The operation. of the apparatus is as fol- It could be located laterally if lows: The receptacle a. having been filled with paint, the a paratus is taken in the hand'and a finger is aid on h'in such a way that this slide can be moved at will. If h be then drawn back, the air and paint valves can be opened with perfect uniformity till they are as wide open as possible in the positions shown in the figures. If h be pushed forward or if h be let loose, then the valves will be "closed again by the springs. If it be desired to clean the a paratus, the rod 6, with all the pants attac ed thereto, can be removed with ease. It is then drawn back so far that the pin a can be removed from the connection (1. In the example shown in Fig. 1 in order to do this the li u must first be raised', so as to release the extension '5 of the slide it and enable the whole of it to be taken ,Ollt with ease.
spring 8 can also be easily taken out, if neces- When the lid u is open, the
sary. In the example shown in Fig. 2 also e can be easil taken out, together with the -parts attache thereto. Owing to the great simplicit of these movements, the removal of the needl e crequires but extremely little time, which is a point all the more worthy of 0011- were notarranged around the sideration, because, as is well known, different paints consist partly of, relatively speaking, coarse ingredients, which greatly aifect the needle 0, so that it often requires changing. The needle 0 becomes exposed to special wear when glazes are used, so that it is advisable to dles which can be inserted in d at any time. As the paint-receptacle a has no opening at all toward them, paint will be prevented from finding its way to the air-inlet valve and the s rings.
is impossible. Furthermore, all the partsvof cleane For the latter purpose the air and valve casin are referably not made in one adapted to be screwed off, as shown in Fig. 7.
If it ever be desired to make the cup (1 as light as possible and not allow the weight of the rod e to rest thereon, there ma be combined with the apparatus a special evicev of suitable fork shape for carrying the rod 6, as shown in dotted lines in Figs. 1 and 2. The
wider, so that e is only loosel guided therein;
Having now particularly escribed and ascertained the nature of the said invention and in what manner the same is to be performed, I declare that what I claim is "ole open at the top and otherwise close all around except for a singlepaint-outlet, a'
for regulating said outlet, and means for sup: plying compressed air to said device, substantially as described.
2. In apparatus for spraying paint b means'of compressed air, a cup-like rece taaround except for a single paint-outlet, a
outlet surrounding the paint-outlet, means described.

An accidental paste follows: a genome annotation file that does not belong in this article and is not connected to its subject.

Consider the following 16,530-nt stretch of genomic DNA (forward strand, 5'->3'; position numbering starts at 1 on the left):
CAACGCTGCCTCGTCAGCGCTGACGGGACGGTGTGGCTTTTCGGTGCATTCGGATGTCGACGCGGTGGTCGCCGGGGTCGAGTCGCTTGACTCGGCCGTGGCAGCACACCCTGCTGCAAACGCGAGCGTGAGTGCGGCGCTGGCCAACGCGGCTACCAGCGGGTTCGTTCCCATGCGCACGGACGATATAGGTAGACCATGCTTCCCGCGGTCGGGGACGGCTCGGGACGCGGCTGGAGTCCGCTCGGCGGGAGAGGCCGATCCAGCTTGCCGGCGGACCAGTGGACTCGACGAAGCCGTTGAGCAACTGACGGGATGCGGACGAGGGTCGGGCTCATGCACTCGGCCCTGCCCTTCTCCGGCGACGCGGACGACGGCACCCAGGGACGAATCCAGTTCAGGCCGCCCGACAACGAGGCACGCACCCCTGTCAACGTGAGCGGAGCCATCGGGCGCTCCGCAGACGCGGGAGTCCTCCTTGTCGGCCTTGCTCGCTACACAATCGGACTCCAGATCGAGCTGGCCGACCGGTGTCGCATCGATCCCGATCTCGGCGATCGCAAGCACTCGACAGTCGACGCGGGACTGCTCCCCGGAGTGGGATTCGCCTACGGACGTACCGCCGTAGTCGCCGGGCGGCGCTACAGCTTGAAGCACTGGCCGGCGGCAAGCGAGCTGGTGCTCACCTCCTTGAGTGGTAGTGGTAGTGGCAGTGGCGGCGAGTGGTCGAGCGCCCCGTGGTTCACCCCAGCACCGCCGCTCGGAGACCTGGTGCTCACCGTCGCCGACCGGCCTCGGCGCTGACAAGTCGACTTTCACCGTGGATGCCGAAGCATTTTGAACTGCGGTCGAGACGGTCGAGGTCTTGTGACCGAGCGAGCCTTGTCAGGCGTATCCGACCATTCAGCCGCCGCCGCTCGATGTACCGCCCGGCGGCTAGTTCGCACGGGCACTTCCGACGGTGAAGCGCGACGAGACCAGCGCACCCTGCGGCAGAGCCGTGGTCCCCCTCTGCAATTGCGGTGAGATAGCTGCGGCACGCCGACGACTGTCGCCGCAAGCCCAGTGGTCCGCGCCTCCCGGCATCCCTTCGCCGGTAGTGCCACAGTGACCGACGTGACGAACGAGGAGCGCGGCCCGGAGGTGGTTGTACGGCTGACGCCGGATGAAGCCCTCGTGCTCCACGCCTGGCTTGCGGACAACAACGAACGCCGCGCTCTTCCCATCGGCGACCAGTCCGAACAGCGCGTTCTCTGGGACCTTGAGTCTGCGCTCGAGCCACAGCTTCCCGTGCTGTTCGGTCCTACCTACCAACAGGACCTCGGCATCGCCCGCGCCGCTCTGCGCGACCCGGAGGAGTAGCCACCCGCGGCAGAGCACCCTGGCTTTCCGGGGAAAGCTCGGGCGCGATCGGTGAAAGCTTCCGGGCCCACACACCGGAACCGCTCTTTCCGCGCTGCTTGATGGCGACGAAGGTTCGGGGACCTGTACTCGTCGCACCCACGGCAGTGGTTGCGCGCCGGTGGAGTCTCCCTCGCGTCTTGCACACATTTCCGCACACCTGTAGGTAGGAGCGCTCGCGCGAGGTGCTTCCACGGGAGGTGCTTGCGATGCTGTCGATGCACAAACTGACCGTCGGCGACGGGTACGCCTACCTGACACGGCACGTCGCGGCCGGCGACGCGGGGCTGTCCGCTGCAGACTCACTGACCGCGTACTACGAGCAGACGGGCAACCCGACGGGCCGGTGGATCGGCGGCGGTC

means of com ressed air, a cup-like recepta cle for the paint open at the to and closed the same, a nozzle surrounding said first nozzle, connections from said second nozzle to a compressed-air supply, a valve in said connections controlling the sup 1y, a slide device in said receptacle oontro mg the amtoutlet and means for controlling said device and valve simultaneously, substantially as described.
4. e In an apparatus for spraying paint by means of com ressed air, a cup-like recepta cle for the paint open at the top and. closed the apparatus are simple and can be easilypiece with t e bo y of the apparatus, but are slide device suspended inside the receptaclefor regulating said outlet, acom'pressed-air all around, an outlet-nozzle in t e bottom of.
have a stock of different interchangeable nee- On the other hand, any entrance of t e compressed air into the paint-receptacle paint nozzles, the pipe 1, and the air-inletnotches f and f are then made somewhatv 1. In an apparatus for spraying paint by means of compressed air, a cup-like rece taslidedevice suspended inside the receptacle cle open at the top and otherwise close all Y 3. In an apparatus for spraying paint by all around, an outlet in the bottom thereof, a slide device suspended in the receptacle controlling said nozzle, a slide connected to said device, a second nozzle surrounding said firstnamed nozzle, means for supplyin compressed air thereto, a valve controlling the supply of air, said valve being operated by the slide, substantially as described.
5. In an apparatus for spraying paint by means of compressed air, a cup-like receptacle for the paint 0 en at-the top and closed all around, a nozz e therein, a slide device controlling said nozzle, a second nozzle surrounding the first nozzle, means for supplying compressed air thereto, a valve controlling the supply of compressed air, means, for simultaneously operating said sliding device and valve to allow paint and air to flow, and means for operating said parts to shut off the flow of paint and air, substantially as described.
6. In an apparatus for spraying paint by means of compressed air, a cup-like receptacle for the paint open at the top. and closed all around, an outlet therefrom and compressed-air connections thereto, said connections forming'the handle of the device, substantially as described.
7. In an apparatus for spraying paint, a cup-like receptacle for the paint open at the top and closed all around and outlet therefrom, and means for supplying compressed air to said device, said receptacle havin an inclined bottom sloping toward the out et, substantially as described.
8. In an apparatus for. spraying paint by means of compressed air, a cup-like receptacle for the paint open at the top and closed all around, an outlet therefrom, a device controlling said outlet, a support 1) for said device and means for supplyin compressed air to the apparatus, substantia ly as described.
9. Inan apparatus for spraying paint by means of com ressed air, a cup-like receptacle for the paint open at the top and closed all around, an outlet therefrom, a device controlling said outlet, a slide h, connections from said slide to said device, a nozzle surrounding the outlet-nozzle, means for supplyin compressed air to said second nozzle, a va ve controlling the sup ly of air, a rod connected to said valve, said rod being operated on the backward movement of slide h,whereby the outlet-nozzle and the valve will be opened simultaneously and a sprin for closing said valve whereby the rod wil operate said slide it to close the outlet-nozzle, substantially as described.
In witness whereof I have hereunto set my hand in presence of two witnesses.
ERNST KATZ, ALBERT SCHENOK.
|Citing Patent||Filing date||Publication date||Applicant||Title|
|US4102500 *||Dec 6, 1976||Jul 25, 1978||Humbrol Limited||Apparatus for spraying liquids|